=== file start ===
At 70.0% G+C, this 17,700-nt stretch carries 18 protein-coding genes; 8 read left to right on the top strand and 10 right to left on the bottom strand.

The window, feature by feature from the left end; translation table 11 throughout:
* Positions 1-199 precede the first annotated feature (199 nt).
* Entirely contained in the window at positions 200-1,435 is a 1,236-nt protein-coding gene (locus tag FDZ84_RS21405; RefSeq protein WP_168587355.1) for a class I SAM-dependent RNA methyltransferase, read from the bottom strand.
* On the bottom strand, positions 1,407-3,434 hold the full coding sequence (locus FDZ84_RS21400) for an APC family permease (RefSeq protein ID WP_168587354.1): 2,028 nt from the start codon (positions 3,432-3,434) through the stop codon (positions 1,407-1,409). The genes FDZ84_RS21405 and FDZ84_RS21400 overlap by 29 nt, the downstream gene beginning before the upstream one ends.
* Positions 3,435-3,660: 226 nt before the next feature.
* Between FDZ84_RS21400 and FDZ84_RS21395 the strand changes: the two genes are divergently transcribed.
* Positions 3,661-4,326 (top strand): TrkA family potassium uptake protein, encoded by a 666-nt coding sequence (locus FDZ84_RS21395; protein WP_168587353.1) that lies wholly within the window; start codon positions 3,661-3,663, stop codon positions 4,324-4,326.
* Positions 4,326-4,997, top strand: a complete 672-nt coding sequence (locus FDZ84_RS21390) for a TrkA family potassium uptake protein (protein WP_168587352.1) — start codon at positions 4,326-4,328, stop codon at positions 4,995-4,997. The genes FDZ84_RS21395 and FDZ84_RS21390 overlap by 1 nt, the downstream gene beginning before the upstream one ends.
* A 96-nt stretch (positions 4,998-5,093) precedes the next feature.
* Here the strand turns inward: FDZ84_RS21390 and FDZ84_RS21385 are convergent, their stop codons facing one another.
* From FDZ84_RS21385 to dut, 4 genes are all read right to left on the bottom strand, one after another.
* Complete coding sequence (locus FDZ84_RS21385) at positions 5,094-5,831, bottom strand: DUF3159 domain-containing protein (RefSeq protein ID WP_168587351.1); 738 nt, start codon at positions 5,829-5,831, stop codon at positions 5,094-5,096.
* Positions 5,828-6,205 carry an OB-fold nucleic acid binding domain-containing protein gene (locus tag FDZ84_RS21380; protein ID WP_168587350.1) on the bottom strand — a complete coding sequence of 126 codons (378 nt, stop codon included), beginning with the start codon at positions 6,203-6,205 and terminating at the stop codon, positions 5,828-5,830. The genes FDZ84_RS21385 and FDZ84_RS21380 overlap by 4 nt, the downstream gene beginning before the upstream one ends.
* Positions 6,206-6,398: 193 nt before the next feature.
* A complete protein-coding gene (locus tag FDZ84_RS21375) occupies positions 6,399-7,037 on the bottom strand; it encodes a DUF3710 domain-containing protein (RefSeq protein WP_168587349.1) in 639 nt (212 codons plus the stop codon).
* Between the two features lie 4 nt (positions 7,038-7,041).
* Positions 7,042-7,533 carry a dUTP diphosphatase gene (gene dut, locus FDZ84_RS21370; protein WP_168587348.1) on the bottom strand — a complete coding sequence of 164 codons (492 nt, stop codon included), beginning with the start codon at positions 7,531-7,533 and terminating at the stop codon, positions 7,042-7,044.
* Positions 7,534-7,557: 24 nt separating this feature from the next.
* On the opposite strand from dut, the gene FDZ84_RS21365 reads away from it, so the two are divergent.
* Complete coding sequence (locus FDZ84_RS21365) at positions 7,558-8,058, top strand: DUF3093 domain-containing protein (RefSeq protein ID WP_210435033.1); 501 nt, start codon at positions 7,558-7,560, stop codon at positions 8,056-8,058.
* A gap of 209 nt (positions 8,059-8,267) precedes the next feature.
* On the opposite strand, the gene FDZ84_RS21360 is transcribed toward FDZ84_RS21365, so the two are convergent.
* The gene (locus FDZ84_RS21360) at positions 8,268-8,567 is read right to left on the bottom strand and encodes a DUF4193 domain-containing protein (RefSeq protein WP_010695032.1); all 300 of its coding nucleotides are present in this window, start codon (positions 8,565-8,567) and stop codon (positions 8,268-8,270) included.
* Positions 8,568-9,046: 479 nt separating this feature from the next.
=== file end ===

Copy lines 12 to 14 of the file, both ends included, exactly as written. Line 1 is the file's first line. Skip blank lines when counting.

* From FDZ84_RS21385 to dut, 4 genes are all read right to left on the bottom strand, one after another.
* Complete coding sequence (locus FDZ84_RS21385) at positions 5,094-5,831, bottom strand: DUF3159 domain-containing protein (RefSeq protein ID WP_168587351.1); 738 nt, start codon at positions 5,829-5,831, stop codon at positions 5,094-5,096.
* Positions 5,828-6,205 carry an OB-fold nucleic acid binding domain-containing protein gene (locus tag FDZ84_RS21380; protein ID WP_168587350.1) on the bottom strand — a complete coding sequence of 126 codons (378 nt, stop codon included), beginning with the start codon at positions 6,203-6,205 and terminating at the stop codon, positions 5,828-5,830. The genes FDZ84_RS21385 and FDZ84_RS21380 overlap by 4 nt, the downstream gene beginning before the upstream one ends.